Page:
The RBIs master directions on MFCs detailed the purview of housing finance to include financir>g for purchase/ corvstaiction/ reconstructioiVrepairs and renovation of housing dsveiling units V/ith this, the RBI brought companies engaged in construction finance also under the ambit of these directions therety increasing the scope of its supervision and enhancing the transparency across the construction value chain.
The regulations pertainirvg toHFCs were with the extantNBFC regulations. The RBI maintained the flexibility of the MFCs with respect to risk weights linked to LTV in respect of housing loan to individual, as NBFCs generally have lesser flexibility for risk weights, which are broadly classified into 0%, 20% and 100%. As the flexibility has been continued, the MFCs would not require additional capital to service the same Loan Bookand can maintain the current levels,subject of course tominimum capital requirements.
As the larger HFCs already meet the above guidelines, they are unlikely to face significant challenges when HFC regulations are further harmonised with NBFCs going forward.
KEY GROWTH DRIVERS
The non-banking housir>g finance market in India is fragmented with over 80 HFCs. However, foe top four players command over 70 percent of the market share.Thetop two playefsHDFC and Lie each haveassets over Rs.lTrillion and command over 60 percent of the overall market as of March 21. As MFCs were not able to accepted deposits from consumers in normal circumstances earlier, they have less stringent regulations vis-a-vis banks.
TheHFCsgainedprominencewhentheretailhousing segmentwas neglected by banks, with many small consumers unaWetofulfillthe strir>gont documentation requirements of banks. Although the interest rates charged were higher than that of banks (duo to a higher cost of funding), but this did not deter small consumers to pursue the same In terms of a clear lack of alternatives. Thus. In the last few years, there has been a large influx of ne\v players, taking the number of non- deposit-taWng MFCs from 56 <FY 20M) to currently more than 80 accordingtothe National Housing Bank.
HFC scanincorporatestampdutiesartdregistiationcostsinto the home values (of value lesstftanRs.lOlakh) to allow a little higher loan in the affordable segment Through In all other loans (above Rs. 10 lakh) inclusion of Govt levy or revenue charges In the value of property for LTV purpose are not permitted to maintain the parity in the industry. Further, with banks having switched to marginal-cost- based lending rates (changing from base rate regime) in 2016, the interest rates may creep higher with funding costs, ther^y reducing thegapinratesofferedbybanksandHFC&Despitebankslarger scaleand funding advantages, they have been losing out to the HFCs.
The housing credit growth is expected to be in the range of 6%-11% in FY2022 lower than the previous years. The growth is expected to beslowerinHl FY2022 while recovery in H2FY2022would depend on the overall economic turnaround.
The growth is susceptible to risks of deferment in their home purchases and home ImprovemenVextension decisiorts till there is a full- fledged resumption in business activities.
However, demand for housing loans has already picked up during the last two-quarters of Fy2021, most of the HFCs have already reached near pre-Covid level disbursements to achieve furtherhigherdisbursement&Consequently, HFCs are likely to witnessupward growth in FY.2022.
As for the HFCs in Affordable housing space, which largely caters to self-employed and middle-to-low-income borrowers, the impact of the Covid-19 pandemic on eamir>gs and savings could lead to the delay of homo purchases for some time by such borrowers. Thus, their portfolio growth Is expected to be moderate In FY.2022, but it Is expected to continue growing at a faster pace than the overall industry.
HFCs are expected to maintain healthy liquidity in the short term as most of them are gradually reducing their reliance on short-term funding sources like commercial papers, which has helped improve asset-liability mismatches. Moreover, healthy piovosion cover maintained ty most of the entities is expected to provide cushion and protect the profitability from COVID-related asset quality stress inFY.202Z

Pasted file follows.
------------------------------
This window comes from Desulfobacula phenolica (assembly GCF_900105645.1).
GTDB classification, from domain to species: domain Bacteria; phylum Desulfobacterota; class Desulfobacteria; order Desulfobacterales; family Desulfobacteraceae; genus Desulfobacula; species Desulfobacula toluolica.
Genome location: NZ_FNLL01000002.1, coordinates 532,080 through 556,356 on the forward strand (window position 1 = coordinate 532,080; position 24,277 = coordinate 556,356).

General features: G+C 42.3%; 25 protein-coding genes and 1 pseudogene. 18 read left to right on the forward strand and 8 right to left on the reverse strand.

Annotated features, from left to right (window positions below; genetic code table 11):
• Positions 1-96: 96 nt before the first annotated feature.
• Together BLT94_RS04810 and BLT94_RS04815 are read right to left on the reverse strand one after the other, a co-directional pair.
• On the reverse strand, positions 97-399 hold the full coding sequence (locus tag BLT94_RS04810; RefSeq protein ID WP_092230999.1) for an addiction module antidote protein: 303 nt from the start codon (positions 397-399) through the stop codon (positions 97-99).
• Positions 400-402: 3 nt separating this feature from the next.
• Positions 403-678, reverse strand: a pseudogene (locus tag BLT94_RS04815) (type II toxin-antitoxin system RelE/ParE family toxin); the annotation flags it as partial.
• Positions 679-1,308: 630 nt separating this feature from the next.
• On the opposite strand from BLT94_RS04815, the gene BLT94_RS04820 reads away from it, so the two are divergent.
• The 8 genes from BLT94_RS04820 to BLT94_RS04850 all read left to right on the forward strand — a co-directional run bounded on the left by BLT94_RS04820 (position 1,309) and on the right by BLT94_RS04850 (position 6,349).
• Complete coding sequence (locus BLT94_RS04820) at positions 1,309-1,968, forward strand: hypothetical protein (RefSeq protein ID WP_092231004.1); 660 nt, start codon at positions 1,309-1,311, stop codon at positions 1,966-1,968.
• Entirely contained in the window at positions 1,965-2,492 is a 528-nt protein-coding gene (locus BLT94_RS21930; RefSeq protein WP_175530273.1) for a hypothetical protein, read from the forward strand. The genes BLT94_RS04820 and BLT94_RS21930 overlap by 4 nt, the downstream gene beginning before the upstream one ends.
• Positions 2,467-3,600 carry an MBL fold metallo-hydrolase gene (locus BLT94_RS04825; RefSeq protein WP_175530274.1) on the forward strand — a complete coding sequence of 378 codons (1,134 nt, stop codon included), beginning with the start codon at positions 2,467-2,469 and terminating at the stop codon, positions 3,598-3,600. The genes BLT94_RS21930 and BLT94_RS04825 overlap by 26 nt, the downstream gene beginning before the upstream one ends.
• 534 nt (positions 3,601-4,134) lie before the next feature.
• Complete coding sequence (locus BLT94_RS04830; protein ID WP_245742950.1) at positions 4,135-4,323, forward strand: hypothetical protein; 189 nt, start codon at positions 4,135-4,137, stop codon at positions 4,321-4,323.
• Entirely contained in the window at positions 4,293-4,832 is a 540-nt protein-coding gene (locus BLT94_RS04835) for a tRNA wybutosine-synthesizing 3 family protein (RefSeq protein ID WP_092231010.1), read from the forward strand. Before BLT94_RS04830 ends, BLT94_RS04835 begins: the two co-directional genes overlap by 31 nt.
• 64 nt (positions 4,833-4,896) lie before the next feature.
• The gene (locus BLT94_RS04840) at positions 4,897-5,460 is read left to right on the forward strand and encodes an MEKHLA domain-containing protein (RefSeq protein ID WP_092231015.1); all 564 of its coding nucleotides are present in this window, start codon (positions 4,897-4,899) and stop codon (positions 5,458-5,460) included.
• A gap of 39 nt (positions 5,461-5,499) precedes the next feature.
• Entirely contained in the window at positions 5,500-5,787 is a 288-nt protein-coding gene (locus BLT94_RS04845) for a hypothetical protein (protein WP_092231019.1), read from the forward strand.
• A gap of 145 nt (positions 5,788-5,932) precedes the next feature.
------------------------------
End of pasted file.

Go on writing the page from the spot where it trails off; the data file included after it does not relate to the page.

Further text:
The busir>cssgrowth and all key performance parameters (asset quality, solvervcy, liquidity, earnings) are expected to witness recovery in the latter part of the next fiscal and would depend on the overall economic turnaround- HFCs abrlity to maintain the growth momentum and keep slippages under control would be critically monitorable. Over a long-term period of greater than Syears, there are positive signs which will help togrowthesectoras the IndianGDP increases arvj achieves the target set by Prime Minister Narendra Modi of US$5 trillionand as household incomesincrease with theincrease in GDP
The housing finance sector is expected to grow sustainably on account of sustained population growth, rapid growth coming out of non-metro India, increased per capita incomes, home ownership preference, affordable home prices along with a need for external financing, cor^sistent government support and extensive under-penetration.
Star Housing Finance Limited, asalender, is active In providing housing finance assistance to theEWS/LIG segment customers wishing to purchase/ construct own homesinTier II, III towns,semi-urban and rural geographies.
The operational geographies of Star HFL has remained intact and has withstood the test of disruption due to Covid-19 pandemic. The demand has remained robust and has been further bolstered by virtue of reverse migration of population in these geographies from urban sectors.
The space in which Star HFU operates has traditionally outpaced the overall mortgage market grovvth. Star HFL, as a company, is well poised to exhibit growth in future if its focus remains in this particular segment. Despite government level interventions, there is a latent demand in this space at any point of time thefeby creating a need for a financier to cater to them on fair termsw Star HFL stands to gain from such dynamics and can look forward to making a substantial contribution to boostir>g housing stock in India as well as enhancing overall growth supported by quality.
Statements made in the Management DiscussionSc Analysis describing the Companysobjectives, projections, estimates, expectations may be "Forward-looking statements" within the meaning of applicable laws & regulations. Actual results could differ from those expressed or implied. Important factors that could make a difference to the Companys operatior?s include economic conditions affecting demand supply and price conditions in the domestic & overseas markets in which the Company operates, changes in the government regulations, tax laws&other statutesand other incidental factors.
Gold/NCD/NBFC/Insurance and NPS
Gold/NCD/NBFC/Insurance and NPS